Markets always experience volatile periods. Exponential growth doesn’t remain consistent in the markets forever. Eventually, economic downturns or changes in consumer behavior will lead to drastic swings in the investing world.
Firms and their clients must stay on course and stay calm. As a firm owner, whether or not you provide financial planning services, it’s important to be educated on how to handle volatile markets.
Everyone gets intimidated and worried during volatile times, even after years of experience. However, it’s essential to follow tried and true tips to stay on track during these times.
Staying the course is crucial for investors, and a prime example of this is the market hitting bottom on March 23, 2020. A $1 million portfolio at this time would have fallen to near $800,000 at this point.
Many people readjusted and went 100% cash or 100% bonds.
However, a 50%/50% portfolio split evenly between stocks and bonds would have risen over 8% by March 2022, while cash fell by 17% and bonds by 22% during this period.
Staying course led to investors experiencing 8% growth. Although bonds did not perform well (and active portfolio management can certainly help reduce the risk of losses), simply staying on course provided much better returns than exiting the markets.
Even during the most substantial crashes, there’s a light at the end of the tunnel: recovery.
For example, when markets crashed in 2008:
- People lost a lot of money and exited the markets
- Others remained in the market
- Market-remainers saw a 178% return in the S&P 500 by 2013
Volatile markets are an opportunity and will turn around if your clients stay the course. Calming emotions and explaining how volatility works are crucial when dealing with clients. It’s natural to be concerned when investment portfolios start receding from highs.
However, history shows us that when the markets are volatile and even crash, growth will eventually return. Often, the growth is rapid and long-lasting.
Managing volatility requires you to know history and really keep perspective. A few tips that can help are:
Traditionally, since 1926, markets have gone into bear territory every six years. The losses during these downturns averaged 20% – 40%. In more recent years, the S&P 500 has gone into bear territory when:
- Dot-com bubble occurred
- Iraq War
- 2008 financial crisis
- Sovereign debt crisis
All of these periods have happened since 2000. After all of these downturns, there has been growth afterward, and markets continued to reach all-time highs. If you do one thing, remember that downturns naturally occur, and they are followed by periods of recovery.
If you’re currently helping your clients with financial planning, you’ll want to make sure you’re considering the right investment mix. Investing in the market to achieve aggressive growth may provide the best annual return, but it will also often lead to higher volatility. You should consider the right investment mix, which may be:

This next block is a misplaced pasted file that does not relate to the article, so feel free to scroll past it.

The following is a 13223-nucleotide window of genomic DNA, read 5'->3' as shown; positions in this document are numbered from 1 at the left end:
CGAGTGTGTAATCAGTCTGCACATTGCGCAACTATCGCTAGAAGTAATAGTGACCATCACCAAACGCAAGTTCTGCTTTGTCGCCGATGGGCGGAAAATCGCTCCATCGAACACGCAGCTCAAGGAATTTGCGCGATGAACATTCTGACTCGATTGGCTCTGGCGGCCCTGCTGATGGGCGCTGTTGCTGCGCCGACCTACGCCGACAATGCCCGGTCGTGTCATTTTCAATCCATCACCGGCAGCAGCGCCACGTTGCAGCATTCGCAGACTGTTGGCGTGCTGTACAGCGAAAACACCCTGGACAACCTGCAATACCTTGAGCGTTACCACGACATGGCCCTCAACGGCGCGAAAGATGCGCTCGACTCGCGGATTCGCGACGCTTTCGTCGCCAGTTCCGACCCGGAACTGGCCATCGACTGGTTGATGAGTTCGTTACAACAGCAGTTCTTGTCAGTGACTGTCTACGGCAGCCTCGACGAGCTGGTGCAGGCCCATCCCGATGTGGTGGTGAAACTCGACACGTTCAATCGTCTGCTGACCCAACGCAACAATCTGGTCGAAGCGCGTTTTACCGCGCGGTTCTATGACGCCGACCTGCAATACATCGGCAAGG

- Conservative, with 50% bonds and the rest short-term investments, US and foreign stock.
- Balanced, with 40% bonds, 35% US stock, and the rest mixed between foreign stock and short-term investments.
- Growth, where 49% of a portfolio is in US stocks, 25% in bonds, and the rest in foreign stock and short-term investments.
Aggressive growth portfolios eliminate bonds and put more than 50% of investments in US stocks.
If you can time the market with 100% precision, removing money from the market and then reinvesting right before an upturn would yield the best results. However, no one can time the market with a high level of accuracy.
It’s better to invest consistently, even during volatile times, because history shows us that:
- One year after a recession, growth periods are often high
- Investors can purchase stocks when they’re at their cheapest
Growth can only happen when you’re actively investing.
Volatile markets happen. The world’s most respected investors and investment firms can’t predict the market with 100% certainty. However, they can control how they react to the volatile market, and this means readjusting and staying on course.
You may rebalance portfolios and try to limit risk exposure, but exiting the market shouldn’t be a long-term strategy.
Instead, if you’re offering your clients financial planning services, encourage them to stay the course, keep investing, and when the volatility clears, they’ll be far ahead of others who got the jitters and exited the markets. History repeats itself. And historically, even after a major market crashed, growth was on the other side, waiting to push markets back to previous highs and often beyond.
Joseph Graziano, CFP® is the Vice President and Wealth Management Partner at FFP Wealth Management. Through FFP management, Joe and his team help manage over 2.4 billion in assets. FFP Wealth Management has served the unique needs of the accounting community for over 28 years and was formed out of dire need for accountants and financial planners to join forces in providing premium services to their clients. If you’re thinking about selling your firm but aren’t 100% sure if now is the right time, schedule a discovery call with FFP Advisors Joseph Graziano today.
 Zweig, Jason, et al. “Lessons from the Bull Market.” The Wall Street Journal, Dow Jones & Company, 7 Mar. 2014, https://www.wsj.com/articles/lessons-from-the-bull-market-1394232941.
 “What to know as S&P 500 enters bear market territory: ‘The bottom line is, it’s a tough time,’ says financial advisor.” CNBC, 14 June 2022, https://www.cnbc.com/2022/06/14/the-sp-500-closed-in-a-bear-market-on-monday-what-does-that-mean.html. Accessed 1 August 2022.